A new piece of malware spread through Skype is affecting thousands of computers around the world, including in Costa Rica, Russian security firm Kaspersky Lab reported on Friday.
The firm said the malware is getting nearly 2,000 clicks per hour, and the majority of victims live in Russia, Poland, Costa Rica, Spain, Germany and Ukraine. Experts warn that if a computer seems to be using a lot of CPU resources, you should check to make sure you’re not infected.
The initial dropper is downloaded when clicking a link on a Skype message saying something like, “I can’t believe this picture of you!” Spanish-speaking users get messages like “Esta es mi foto favorita de ustedes!” (This is my favorite picture of you). When users click the link, the malware downloads and starts using up the CPU and other computer resources.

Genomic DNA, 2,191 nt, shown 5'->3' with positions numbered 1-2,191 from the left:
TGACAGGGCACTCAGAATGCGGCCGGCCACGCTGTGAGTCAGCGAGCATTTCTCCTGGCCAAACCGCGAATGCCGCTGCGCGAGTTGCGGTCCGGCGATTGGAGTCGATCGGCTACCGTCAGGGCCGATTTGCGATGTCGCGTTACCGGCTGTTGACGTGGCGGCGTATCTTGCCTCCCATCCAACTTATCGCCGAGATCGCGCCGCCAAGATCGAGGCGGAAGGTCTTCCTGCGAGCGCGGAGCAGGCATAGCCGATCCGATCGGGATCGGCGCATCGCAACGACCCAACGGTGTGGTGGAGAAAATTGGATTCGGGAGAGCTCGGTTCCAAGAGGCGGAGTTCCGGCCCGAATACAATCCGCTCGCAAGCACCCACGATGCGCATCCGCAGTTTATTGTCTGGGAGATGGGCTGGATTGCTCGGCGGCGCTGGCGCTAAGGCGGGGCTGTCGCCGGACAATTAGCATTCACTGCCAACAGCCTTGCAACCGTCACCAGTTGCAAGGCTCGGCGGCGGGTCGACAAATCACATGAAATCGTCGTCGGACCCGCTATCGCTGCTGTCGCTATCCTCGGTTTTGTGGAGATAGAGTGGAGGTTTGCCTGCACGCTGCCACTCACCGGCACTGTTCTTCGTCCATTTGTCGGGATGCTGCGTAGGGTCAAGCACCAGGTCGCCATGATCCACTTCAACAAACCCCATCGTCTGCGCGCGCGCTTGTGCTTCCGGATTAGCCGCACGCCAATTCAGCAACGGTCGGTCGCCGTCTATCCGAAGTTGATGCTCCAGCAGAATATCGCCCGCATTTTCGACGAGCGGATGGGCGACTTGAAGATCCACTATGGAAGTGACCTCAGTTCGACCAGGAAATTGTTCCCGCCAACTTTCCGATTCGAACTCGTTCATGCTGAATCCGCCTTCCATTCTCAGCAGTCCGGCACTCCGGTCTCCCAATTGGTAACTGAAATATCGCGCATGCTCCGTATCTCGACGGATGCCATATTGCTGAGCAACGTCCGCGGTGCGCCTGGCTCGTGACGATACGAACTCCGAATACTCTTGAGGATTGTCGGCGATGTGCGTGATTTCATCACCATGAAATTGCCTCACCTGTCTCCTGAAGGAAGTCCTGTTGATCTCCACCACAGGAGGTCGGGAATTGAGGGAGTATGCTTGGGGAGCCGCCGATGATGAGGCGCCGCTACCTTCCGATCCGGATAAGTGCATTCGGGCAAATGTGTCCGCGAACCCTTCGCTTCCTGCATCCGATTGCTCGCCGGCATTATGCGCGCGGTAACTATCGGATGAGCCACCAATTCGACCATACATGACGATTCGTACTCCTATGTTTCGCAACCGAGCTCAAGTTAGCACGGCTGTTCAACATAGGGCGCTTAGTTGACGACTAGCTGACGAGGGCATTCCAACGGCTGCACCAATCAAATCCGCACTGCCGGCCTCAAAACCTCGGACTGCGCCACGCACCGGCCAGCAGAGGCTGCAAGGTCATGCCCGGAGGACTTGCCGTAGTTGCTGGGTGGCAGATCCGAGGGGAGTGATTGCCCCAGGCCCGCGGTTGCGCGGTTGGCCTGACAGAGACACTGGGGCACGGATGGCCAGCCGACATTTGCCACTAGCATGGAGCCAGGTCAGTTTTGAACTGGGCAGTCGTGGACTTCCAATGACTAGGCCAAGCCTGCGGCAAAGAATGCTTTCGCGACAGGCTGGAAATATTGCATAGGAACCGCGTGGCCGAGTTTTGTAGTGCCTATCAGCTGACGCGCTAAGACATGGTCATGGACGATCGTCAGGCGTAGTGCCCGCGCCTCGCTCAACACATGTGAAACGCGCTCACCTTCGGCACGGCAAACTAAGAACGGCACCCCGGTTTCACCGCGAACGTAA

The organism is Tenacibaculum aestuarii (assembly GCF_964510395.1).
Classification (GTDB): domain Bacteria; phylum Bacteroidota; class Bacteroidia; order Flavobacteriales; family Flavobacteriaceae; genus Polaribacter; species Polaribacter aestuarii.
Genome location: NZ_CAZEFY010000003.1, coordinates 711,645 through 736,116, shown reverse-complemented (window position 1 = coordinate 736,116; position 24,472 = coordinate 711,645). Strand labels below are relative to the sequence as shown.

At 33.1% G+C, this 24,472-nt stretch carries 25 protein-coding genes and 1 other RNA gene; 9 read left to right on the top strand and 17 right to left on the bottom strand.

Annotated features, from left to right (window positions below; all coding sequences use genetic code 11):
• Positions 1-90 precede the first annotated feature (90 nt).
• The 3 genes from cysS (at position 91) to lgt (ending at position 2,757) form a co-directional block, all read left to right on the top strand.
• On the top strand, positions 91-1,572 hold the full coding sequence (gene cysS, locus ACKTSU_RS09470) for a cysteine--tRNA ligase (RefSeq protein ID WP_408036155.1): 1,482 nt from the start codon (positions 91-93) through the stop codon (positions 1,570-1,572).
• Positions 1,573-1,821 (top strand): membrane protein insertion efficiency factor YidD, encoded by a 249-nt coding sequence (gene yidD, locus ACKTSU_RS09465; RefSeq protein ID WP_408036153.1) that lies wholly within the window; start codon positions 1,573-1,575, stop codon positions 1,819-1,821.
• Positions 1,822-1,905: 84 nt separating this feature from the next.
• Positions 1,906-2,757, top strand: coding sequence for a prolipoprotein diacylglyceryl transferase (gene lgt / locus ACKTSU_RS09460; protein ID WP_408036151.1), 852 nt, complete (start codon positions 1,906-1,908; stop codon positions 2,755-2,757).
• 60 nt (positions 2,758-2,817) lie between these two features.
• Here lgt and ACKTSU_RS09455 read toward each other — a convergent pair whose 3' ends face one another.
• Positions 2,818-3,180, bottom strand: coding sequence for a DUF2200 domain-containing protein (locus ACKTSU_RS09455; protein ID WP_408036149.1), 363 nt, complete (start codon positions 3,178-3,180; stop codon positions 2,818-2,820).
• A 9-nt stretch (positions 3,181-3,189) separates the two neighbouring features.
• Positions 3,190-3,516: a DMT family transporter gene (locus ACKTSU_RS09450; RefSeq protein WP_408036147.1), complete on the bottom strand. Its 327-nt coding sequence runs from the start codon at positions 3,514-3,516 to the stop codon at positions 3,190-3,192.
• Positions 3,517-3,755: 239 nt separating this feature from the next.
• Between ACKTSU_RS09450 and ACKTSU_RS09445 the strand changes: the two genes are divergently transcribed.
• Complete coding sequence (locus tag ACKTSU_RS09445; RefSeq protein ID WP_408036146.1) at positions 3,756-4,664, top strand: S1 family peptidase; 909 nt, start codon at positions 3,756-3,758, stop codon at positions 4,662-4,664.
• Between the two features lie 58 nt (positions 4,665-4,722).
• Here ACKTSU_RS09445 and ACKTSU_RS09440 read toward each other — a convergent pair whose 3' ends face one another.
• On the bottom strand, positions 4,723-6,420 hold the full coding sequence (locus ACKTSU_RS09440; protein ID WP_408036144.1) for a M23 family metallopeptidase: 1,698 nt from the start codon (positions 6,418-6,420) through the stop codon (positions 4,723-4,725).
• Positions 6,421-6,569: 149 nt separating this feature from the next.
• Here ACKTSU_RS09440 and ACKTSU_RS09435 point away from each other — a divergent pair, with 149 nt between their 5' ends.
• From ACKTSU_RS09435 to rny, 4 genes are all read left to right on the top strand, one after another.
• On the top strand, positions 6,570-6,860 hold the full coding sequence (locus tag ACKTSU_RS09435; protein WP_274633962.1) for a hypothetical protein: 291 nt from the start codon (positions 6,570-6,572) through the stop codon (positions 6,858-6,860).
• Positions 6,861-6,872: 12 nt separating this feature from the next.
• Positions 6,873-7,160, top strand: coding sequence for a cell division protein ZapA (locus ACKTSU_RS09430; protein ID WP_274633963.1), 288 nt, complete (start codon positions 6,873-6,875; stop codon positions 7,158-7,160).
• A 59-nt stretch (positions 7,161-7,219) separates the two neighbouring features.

Once the machine is infected, the malware drops many other pieces of malware to the system in order to gain access for hackers.
The object of the malware is to get “mining Bitcoins,” a decentralized digital currency used to pay for transactions through the Internet. Bitcoins can be exchanged through a computer or smartphone locally or internationally without an intermediate financial institution.
The malware is set up to connect a number of PCs to solve “block” transactions, or a number of encrypted Bitcoin transactions. When that block is solved, the transactions are processed and the solver gets a certain number of Bitcoins as a prize. Hackers are using the malware to get a group of computers together, automating the process and earning more Bitcoins faster and free.
Kaspersky Lab said the malware mostly infects PCs, though a few attacks have been reported on Mac computers.